Simpsonian file photo
Simpsonian file photo

AAUP urges Simpson to reverse eliminations of two tenured faculty

April 24, 2019

The American Association of University Professors has again intervened in regards to Simpson College’s eliminations of tenured faculty members.

The organization wrote to President Jay Simmons on April 8 urging the college to rescind its decision to lay off associate professor of history Judy Walden and professor of sports science and health education Mike Hadden, whose positions were recently cut.

The AAUP is a nonprofit organization that develops standards and procedures to “maintain quality in education and academic freedom in this country’s colleges and universities,” according to the AAUP website.

The letter said the terminations of Walden and Hadden do not comply with AAUP standards.

It was similar to letters the AAUP sent to President Jay Simmons last spring regarding the eliminations of Associate Professor of Music Kimberly Roberts and Professor of Management and Marketing Mark Green.

In those emails, Gregory Scholtz, director of the AAUP’s Department of Academic Freedom, Tenure and Governance, said the termination of Roberts and Green also did not comply with AAUP standards, according to previous reporting by The Simpsonian.

In the April 8 letter, which Scholtz also wrote, he said the AAUP has regulations that specifically intended to “prevent an administration from terminating tenured appointments-under the guise of ‘financial problems,’ ‘low enrollments,’ and the like-for reasons that violate a faculty member’s academic freedom.”

His letter also spoke of concerns arising from “the Association’s longstanding commitment to fundamental tenets of academic freedom and tenure.”

Hadden was informed on March 4 that his position would be terminated by May 27, 2020, due to the elimination of the clinical health science program. Walden was also terminated, but due to “reduction in funding,” not elimination of the history department.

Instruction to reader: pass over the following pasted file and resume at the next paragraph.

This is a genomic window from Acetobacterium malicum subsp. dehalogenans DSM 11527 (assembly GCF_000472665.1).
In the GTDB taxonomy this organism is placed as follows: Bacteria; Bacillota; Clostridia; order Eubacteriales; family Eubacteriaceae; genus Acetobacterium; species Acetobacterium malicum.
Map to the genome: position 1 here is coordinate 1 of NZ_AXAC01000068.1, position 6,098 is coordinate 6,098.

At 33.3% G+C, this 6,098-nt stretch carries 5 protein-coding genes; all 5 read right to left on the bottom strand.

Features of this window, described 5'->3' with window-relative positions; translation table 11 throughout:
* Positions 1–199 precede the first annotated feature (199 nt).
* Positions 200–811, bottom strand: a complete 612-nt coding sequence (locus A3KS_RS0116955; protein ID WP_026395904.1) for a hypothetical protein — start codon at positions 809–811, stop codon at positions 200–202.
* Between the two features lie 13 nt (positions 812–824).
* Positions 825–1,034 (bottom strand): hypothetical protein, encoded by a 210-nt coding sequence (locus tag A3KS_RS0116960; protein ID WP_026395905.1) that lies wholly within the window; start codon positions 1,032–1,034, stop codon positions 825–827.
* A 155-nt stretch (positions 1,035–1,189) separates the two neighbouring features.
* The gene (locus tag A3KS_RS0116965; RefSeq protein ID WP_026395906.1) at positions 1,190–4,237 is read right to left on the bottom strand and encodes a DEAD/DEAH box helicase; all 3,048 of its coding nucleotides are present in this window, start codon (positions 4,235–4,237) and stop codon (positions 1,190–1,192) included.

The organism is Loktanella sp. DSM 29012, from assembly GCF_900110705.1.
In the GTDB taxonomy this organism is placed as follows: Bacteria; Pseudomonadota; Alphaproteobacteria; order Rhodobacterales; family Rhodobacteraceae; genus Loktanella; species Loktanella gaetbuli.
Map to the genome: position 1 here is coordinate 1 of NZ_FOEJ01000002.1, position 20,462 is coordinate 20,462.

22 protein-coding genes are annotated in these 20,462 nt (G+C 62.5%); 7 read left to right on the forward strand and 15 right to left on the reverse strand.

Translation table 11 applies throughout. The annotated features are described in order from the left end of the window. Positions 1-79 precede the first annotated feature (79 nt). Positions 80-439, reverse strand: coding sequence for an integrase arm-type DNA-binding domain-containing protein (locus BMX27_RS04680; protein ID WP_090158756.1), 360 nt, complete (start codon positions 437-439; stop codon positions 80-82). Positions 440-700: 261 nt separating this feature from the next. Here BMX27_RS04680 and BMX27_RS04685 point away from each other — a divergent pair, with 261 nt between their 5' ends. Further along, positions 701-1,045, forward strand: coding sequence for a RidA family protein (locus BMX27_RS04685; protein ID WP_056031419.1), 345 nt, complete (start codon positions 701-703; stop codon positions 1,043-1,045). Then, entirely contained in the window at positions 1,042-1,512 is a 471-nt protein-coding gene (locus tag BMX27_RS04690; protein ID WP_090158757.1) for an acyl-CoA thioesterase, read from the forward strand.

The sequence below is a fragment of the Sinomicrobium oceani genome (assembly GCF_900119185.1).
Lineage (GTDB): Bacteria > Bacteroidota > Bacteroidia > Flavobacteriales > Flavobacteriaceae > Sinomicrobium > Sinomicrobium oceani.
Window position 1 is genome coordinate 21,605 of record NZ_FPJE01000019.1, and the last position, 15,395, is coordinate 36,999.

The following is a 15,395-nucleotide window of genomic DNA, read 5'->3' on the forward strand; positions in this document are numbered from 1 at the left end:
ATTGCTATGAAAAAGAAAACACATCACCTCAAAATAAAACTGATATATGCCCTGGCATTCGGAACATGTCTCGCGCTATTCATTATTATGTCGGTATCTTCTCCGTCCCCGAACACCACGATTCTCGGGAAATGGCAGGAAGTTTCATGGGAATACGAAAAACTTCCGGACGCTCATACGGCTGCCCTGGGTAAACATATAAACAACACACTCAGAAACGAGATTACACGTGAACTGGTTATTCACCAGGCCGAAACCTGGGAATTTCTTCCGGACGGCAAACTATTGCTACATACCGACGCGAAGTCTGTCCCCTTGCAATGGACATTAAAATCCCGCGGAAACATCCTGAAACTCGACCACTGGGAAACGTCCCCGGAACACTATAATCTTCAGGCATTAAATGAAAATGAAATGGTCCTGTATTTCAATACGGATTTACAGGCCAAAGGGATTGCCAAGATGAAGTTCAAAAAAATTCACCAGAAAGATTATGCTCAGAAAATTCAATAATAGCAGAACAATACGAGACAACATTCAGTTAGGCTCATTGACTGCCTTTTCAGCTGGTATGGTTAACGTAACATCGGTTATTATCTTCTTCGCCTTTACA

Both professors were told they would have the opportunity to appeal the terminations to the college’s board of trustees. However, the letter the college sent to Hadden on March 4 did not say he is afforded the right to a faculty hearing, according to the April 8 letter.

The AAUP’s letter also expressed the organization’s disappointment that the college’s board of trustees rejected revisions to the Simpson faculty handbook that faculty voted to approve last December. Those revisions would have restricted the administration’s ability to eliminate tenured positions, putting the handbook in better alignment with AAUP guidelines.

The AAUP reviewed the provisions of the faculty handbook and confirmed they are inconsistent with other provisions of the faculty handbook and AAUP guidelines.

“We were therefore disappointed to learn that in February 2019 the college’s board of trustees rejected, on your recommendation, faculty-proposed revisions to this section that would have made it no longer possible to terminate tenured appointments merely on the basis of funding reductions,” the April 8 letter said.

Hadden sought advice from the AAUP after professors had previously contacted the organization and advocated for the clinical health sciences program.

“I felt strongly that eliminating a program that, according to our department data had 42 students, would be a mistake. This was a program that prepared students for graduate studies in health-related careers,” Hadden said in an email to The Simpsonian. “By most measures, health occupations rank at the top of the careers of the future.”